Rising from her seat at a Bridgewater town hall, shaking with nerves and voice rising, to assail Dalio about Putin. “How do you deal with this war criminal?”
Don’t be so simpleminded, Dalio replied. He told her to keep her emotions in check, as The Principles prescribed. “If you’re so smart,” he sniffed, “why aren’t you rich?” It was a line Dalio had used countless times before.
Dalio’s put-down seemed to strike a nerve inside Karniol-Tambour. She tore into him, saying that she would not sit idly by while a powerful man ran roughshod — not if the man was Ray Dalio and not if it was “Hitler.” There were gasps at the comparison.
Word reached the Bridgewater executive ranks that Karniol-Tambour was turning into something of a sympathetic figure inside the firm — and that Dalio was coming off as the villain. Dalio’s solution: A private conversation with Karniol-Tambour.
Afterward, he sent out an email to a wide group at the firm that read, in part, “I’ve spoken to Karen and she’s fine, and she asked me to continue doing what I’m doing with her.”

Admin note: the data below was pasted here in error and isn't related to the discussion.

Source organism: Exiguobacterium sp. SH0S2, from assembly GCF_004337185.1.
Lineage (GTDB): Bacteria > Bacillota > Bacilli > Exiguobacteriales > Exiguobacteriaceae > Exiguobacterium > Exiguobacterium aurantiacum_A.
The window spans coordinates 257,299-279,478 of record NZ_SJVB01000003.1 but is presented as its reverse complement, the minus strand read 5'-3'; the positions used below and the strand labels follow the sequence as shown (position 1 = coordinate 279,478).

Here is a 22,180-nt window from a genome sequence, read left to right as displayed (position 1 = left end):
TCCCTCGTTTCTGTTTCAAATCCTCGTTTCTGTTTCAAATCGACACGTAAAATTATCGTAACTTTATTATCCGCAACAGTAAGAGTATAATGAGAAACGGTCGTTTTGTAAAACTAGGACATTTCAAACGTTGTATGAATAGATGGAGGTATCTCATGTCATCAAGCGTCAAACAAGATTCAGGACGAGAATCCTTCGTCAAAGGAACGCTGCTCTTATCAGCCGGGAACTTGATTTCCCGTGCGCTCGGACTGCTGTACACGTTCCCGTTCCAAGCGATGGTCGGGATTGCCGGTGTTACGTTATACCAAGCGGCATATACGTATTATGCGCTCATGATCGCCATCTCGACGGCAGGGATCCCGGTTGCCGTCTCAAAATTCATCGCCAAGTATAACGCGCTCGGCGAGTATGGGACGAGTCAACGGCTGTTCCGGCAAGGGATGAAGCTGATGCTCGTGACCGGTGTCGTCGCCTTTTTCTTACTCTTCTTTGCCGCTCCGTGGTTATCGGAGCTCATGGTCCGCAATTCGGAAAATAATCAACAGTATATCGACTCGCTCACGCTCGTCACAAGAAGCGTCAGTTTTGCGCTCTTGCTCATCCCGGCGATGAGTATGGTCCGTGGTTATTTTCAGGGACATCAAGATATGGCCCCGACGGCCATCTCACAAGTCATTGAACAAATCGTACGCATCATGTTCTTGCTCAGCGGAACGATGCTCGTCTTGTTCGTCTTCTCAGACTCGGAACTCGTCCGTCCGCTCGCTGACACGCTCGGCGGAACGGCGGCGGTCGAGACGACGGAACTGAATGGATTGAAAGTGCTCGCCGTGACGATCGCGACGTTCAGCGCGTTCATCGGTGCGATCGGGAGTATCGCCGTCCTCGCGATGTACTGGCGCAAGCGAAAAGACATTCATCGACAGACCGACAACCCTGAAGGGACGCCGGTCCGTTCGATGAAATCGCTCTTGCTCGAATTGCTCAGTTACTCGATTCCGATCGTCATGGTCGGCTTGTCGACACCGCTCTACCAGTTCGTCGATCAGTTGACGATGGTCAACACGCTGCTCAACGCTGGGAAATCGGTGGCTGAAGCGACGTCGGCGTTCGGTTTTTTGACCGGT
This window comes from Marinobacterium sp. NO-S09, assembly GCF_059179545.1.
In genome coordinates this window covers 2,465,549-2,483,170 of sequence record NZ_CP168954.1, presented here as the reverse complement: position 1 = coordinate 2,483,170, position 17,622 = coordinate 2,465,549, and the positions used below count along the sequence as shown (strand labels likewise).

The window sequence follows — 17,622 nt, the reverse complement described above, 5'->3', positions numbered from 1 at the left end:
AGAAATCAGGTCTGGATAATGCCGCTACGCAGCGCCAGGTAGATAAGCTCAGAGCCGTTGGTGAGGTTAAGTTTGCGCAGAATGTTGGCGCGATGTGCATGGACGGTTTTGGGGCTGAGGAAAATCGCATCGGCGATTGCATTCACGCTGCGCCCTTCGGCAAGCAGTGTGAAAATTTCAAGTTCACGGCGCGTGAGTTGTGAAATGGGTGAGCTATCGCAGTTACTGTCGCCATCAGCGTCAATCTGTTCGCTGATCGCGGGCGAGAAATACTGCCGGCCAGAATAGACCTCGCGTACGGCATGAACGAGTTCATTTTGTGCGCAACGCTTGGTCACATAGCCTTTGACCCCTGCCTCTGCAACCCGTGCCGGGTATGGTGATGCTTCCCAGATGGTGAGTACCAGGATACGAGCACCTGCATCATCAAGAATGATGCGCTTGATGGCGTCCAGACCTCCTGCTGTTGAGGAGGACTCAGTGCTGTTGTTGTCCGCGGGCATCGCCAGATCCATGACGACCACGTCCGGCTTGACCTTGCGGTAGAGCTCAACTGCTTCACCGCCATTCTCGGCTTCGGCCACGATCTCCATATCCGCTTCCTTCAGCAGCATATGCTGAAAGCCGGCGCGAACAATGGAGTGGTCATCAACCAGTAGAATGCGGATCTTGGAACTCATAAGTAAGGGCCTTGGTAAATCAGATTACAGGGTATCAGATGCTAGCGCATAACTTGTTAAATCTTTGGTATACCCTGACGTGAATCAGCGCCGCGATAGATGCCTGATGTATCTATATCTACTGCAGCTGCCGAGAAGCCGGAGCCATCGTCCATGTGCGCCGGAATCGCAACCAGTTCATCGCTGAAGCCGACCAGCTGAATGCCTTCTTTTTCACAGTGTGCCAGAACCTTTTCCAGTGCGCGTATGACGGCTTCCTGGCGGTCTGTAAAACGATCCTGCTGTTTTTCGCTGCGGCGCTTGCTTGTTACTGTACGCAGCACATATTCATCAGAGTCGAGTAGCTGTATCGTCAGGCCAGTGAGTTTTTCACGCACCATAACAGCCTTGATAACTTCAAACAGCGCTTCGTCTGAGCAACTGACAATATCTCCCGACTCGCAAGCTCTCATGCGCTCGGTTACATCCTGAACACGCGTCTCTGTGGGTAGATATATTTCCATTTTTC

Karniol-Tambour responded that she was grateful to have the opportunity to continue to learn from Dalio. She was not long after promoted to co-chief investment officer for sustainability, a lofty title for a role that hadn’t previously existed, and set up by Bridgewater’s public relations team for splashy magazine profiles on her investment prowess.
Once again, Dalio had wriggled his way out of a jam.
The View From Ray Dalio
“Bridgewater obviously is not and was not as he describes it,” Dalio said in a statement on the book. “If it were, it wouldn’t have had so many happy employees who have stayed so long (about one-third have been there for over 10 years) and it wouldn’t have such great client loyalty and longevity (the average client has been with Bridgewater for 12 years). So this book is more a sign of the times when bad journalism is more a fiction than a source of truth.”